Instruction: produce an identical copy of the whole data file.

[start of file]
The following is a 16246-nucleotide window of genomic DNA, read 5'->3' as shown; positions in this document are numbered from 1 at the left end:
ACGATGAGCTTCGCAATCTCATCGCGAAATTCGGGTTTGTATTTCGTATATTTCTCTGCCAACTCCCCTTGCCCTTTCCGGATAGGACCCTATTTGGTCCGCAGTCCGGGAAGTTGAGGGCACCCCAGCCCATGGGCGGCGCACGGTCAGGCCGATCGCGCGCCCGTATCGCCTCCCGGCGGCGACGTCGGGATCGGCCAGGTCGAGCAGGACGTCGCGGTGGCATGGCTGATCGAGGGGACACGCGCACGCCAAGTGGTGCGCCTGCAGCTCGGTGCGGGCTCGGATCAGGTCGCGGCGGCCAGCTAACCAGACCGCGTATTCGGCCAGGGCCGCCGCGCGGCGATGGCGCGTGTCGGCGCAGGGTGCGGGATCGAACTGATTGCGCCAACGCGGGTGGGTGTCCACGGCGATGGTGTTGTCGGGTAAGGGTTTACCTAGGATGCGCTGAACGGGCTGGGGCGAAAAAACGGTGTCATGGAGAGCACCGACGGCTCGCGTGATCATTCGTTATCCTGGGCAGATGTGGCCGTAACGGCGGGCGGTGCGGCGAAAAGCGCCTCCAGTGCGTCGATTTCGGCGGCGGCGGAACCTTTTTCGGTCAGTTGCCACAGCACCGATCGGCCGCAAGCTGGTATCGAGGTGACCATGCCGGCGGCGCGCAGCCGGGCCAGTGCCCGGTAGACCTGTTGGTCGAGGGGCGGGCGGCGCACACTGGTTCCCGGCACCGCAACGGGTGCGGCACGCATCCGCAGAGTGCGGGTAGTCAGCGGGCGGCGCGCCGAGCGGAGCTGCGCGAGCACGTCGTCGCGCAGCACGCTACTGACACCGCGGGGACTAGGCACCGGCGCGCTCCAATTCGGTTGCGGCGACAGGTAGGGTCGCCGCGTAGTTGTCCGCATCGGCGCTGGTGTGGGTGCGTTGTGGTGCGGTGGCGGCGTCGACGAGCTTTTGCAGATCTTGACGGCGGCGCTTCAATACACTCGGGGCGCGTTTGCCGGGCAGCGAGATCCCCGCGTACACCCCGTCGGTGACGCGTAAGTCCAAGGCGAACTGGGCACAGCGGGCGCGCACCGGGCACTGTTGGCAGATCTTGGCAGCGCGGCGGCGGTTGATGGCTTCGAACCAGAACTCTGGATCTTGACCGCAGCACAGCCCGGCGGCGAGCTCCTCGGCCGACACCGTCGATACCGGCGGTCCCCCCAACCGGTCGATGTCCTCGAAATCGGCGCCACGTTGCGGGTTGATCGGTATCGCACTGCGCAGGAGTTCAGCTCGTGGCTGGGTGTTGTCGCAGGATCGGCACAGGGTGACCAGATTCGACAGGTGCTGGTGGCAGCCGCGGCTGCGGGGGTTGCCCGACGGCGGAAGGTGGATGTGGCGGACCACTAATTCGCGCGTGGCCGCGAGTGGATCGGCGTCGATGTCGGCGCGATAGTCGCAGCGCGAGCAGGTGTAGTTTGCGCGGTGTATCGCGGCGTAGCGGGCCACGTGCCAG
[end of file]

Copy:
The following is a 16246-nucleotide window of genomic DNA, read 5'->3' as shown; positions in this document are numbered from 1 at the left end:
ACGATGAGCTTCGCAATCTCATCGCGAAATTCGGGTTTGTATTTCGTATATTTCTCTGCCAACTCCCCTTGCCCTTTCCGGATAGGACCCTATTTGGTCCGCAGTCCGGGAAGTTGAGGGCACCCCAGCCCATGGGCGGCGCACGGTCAGGCCGATCGCGCGCCCGTATCGCCTCCCGGCGGCGACGTCGGGATCGGCCAGGTCGAGCAGGACGTCGCGGTGGCATGGCTGATCGAGGGGACACGCGCACGCCAAGTGGTGCGCCTGCAGCTCGGTGCGGGCTCGGATCAGGTCGCGGCGGCCAGCTAACCAGACCGCGTATTCGGCCAGGGCCGCCGCGCGGCGATGGCGCGTGTCGGCGCAGGGTGCGGGATCGAACTGATTGCGCCAACGCGGGTGGGTGTCCACGGCGATGGTGTTGTCGGGTAAGGGTTTACCTAGGATGCGCTGAACGGGCTGGGGCGAAAAAACGGTGTCATGGAGAGCACCGACGGCTCGCGTGATCATTCGTTATCCTGGGCAGATGTGGCCGTAACGGCGGGCGGTGCGGCGAAAAGCGCCTCCAGTGCGTCGATTTCGGCGGCGGCGGAACCTTTTTCGGTCAGTTGCCACAGCACCGATCGGCCGCAAGCTGGTATCGAGGTGACCATGCCGGCGGCGCGCAGCCGGGCCAGTGCCCGGTAGACCTGTTGGTCGAGGGGCGGGCGGCGCACACTGGTTCCCGGCACCGCAACGGGTGCGGCACGCATCCGCAGAGTGCGGGTAGTCAGCGGGCGGCGCGCCGAGCGGAGCTGCGCGAGCACGTCGTCGCGCAGCACGCTACTGACACCGCGGGGACTAGGCACCGGCGCGCTCCAATTCGGTTGCGGCGACAGGTAGGGTCGCCGCGTAGTTGTCCGCATCGGCGCTGGTGTGGGTGCGTTGTGGTGCGGTGGCGGCGTCGACGAGCTTTTGCAGATCTTGACGGCGGCGCTTCAATACACTCGGGGCGCGTTTGCCGGGCAGCGAGATCCCCGCGTACACCCCGTCGGTGACGCGTAAGTCCAAGGCGAACTGGGCACAGCGGGCGCGCACCGGGCACTGTTGGCAGATCTTGGCAGCGCGGCGGCGGTTGATGGCTTCGAACCAGAACTCTGGATCTTGACCGCAGCACAGCCCGGCGGCGAGCTCCTCGGCCGACACCGTCGATACCGGCGGTCCCCCCAACCGGTCGATGTCCTCGAAATCGGCGCCACGTTGCGGGTTGATCGGTATCGCACTGCGCAGGAGTTCAGCTCGTGGCTGGGTGTTGTCGCAGGATCGGCACAGGGTGACCAGATTCGACAGGTGCTGGTGGCAGCCGCGGCTGCGGGGGTTGCCCGACGGCGGAAGGTGGATGTGGCGGACCACTAATTCGCGCGTGGCCGCGAGTGGATCGGCGTCGATGTCGGCGCGATAGTCGCAGCGCGAGCAGGTGTAGTTTGCGCGGTGTATCGCGGCGTAGCGGGCCACGTGCCAG